5 SIGNS OF A GOOD FILM DIRECTOR | Magnus Film Academy


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5 SIGNS OF A GOOD FILM DIRECTOR

A director plays a huge role in the production of audio-visual contents for its consumers. In reality, a director is one who transforms a script into a movie or a broadcast programme. He/she determines the creative vision of a feature film, television show, play, short film, music video or other type of audio-visual production.

Before you give out your film or script to anyone, here are 5 signs to know if the director is good or not.

1. Understand Lighting

One of the biggest stylistic differences between a small budget and a big budget production is the use of lighting. Filmmakers need to study lighting to be able to help support the mood of their story. They will need to know how to light a set using either artificial or natural light. Independent films don’t require cube vans and huge lighting kits but that doesn’t mean that filmmakers can ignore lighting altogether. Sure you won’t be able to properly light an entire city block at night, but you should be able to light your protagonist’s bedroom. In order to do this properly you need to study lighting.

2. Flexible Creativity

It’s impossible to make films without creativity, and you can’t claim to be a creative filmmaker if you haven’t invested your time in understanding the range of filmmaking specialties. As a filmmaker, whether you’re hoping to work as a director, producer, post-production coordinator, or otherwise, you need the creative talent to be able to visualize the production of a film. From start to finish, filmmaking requires vision from everyone involved in the process - everyone feeds into and off of the ideas for a film, and no matter what you hope to be specializing in as a filmmaker, you should be prepared to contribute to the creation of a film in any way that’s needed; that includes working in positions that may not be your dream job but still require you to use your creativity to contribute to a film as a whole. Magnus Film Academy is a laudable film academy in Nigeria and Africa at large poised with grooming aspiring filmmakers express themselves fully in media and entertainment – you can read more about us on www.magnusfilmacademy.com

3. Understand Design

Another stylistic issue which turns a lot of audience’s off, is the lack of design in a film. All large budget productions will hire a production designer to conceptualize the look of a film. Essentially, a film’s designer is the film’s architect. They work with the director, stylists and set decorators to help design a colour palette, incorporate texture and find outfits and props that fit into the overall design of a film.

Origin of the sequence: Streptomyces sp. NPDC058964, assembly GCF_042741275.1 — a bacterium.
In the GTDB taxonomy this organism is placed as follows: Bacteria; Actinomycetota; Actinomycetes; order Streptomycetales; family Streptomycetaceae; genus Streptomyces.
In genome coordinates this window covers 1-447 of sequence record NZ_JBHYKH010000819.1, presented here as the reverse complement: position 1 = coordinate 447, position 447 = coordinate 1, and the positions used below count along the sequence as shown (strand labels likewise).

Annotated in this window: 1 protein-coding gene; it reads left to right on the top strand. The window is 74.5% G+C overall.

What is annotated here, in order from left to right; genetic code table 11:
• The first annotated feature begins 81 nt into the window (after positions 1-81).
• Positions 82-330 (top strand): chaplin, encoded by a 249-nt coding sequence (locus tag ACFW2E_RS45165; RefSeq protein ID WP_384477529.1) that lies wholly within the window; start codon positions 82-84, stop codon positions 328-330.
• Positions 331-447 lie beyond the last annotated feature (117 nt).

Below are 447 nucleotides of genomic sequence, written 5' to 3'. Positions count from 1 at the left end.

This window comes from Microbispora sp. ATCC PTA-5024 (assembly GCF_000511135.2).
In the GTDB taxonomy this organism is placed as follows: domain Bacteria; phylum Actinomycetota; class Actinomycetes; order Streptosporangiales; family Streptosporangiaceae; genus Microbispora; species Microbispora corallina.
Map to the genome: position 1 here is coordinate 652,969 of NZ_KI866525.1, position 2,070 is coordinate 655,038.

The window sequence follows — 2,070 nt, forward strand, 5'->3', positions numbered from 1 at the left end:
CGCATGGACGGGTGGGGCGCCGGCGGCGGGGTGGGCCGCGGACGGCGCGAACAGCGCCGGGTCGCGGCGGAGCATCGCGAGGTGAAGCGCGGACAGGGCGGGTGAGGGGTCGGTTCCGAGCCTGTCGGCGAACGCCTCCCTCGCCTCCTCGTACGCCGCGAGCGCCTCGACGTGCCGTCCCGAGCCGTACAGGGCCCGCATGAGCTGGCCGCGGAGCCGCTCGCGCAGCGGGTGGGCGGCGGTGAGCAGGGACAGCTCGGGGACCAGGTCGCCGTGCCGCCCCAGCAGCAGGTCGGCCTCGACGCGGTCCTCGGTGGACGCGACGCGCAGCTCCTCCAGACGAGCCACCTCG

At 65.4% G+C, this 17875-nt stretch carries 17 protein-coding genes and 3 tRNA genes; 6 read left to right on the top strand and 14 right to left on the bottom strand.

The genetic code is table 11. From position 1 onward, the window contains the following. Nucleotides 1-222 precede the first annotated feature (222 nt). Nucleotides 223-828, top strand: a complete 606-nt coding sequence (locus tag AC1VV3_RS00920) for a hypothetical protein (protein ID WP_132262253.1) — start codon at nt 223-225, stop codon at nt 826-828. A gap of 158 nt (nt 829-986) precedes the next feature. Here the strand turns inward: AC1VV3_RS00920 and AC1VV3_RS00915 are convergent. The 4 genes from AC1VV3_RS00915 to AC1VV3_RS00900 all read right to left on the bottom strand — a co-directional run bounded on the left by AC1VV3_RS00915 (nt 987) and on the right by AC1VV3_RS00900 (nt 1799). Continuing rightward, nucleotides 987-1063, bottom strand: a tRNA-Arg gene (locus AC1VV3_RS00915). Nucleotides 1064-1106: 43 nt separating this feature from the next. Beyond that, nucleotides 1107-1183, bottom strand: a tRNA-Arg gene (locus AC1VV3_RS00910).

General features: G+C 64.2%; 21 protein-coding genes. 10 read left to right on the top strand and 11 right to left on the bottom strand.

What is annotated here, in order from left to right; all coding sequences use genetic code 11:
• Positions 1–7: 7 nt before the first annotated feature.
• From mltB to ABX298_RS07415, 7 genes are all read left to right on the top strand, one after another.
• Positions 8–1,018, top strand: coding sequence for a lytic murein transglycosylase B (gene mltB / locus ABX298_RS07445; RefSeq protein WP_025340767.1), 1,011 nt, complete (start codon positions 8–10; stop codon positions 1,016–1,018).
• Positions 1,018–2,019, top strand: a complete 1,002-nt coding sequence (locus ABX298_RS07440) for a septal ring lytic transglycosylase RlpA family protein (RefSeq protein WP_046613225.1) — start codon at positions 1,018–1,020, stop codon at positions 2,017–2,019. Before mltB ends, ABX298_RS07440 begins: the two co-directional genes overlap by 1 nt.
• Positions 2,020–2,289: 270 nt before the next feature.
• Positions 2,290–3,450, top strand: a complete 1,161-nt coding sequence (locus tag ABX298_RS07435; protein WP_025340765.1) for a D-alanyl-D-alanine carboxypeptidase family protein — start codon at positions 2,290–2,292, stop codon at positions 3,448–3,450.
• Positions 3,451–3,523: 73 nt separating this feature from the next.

4 Script Analysis

As discussed above, a filmmaker needs to be able to identify a good story. A good director will always be able to go through a script and look for the dramatic peaks and valleys. They should also be able to identify issues with relationships, character arcs, scene wants, acting beats, story beats and so on. Filmmakers need to study how to analyse and deconstruct a story if they plan on keeping an audience interested for 90 minutes. This is not an easy task but there are methods and strategies you can study to help increase your chances of success.

5. Written and Visual Storytelling

Although filmmakers can spend hours, months, and even years physically making a film, there’s no way to make a film – or at least a successful film – without the skills needed for both visual and written storytelling. Although not everyone is a creative genius and not everyone will be able to write the best scripts and create the best storyboards, everyone can foster the skills needed to understand, draft, evaluate and analyse stories, including written scripts and wordless visual stories. Even if you’ll have no role in writing a script or creating the artistic visuals, as a filmmaker, you will need to understand the story you’re trying to portray so that you can create a film whose story is portrayed well throughout every element of production.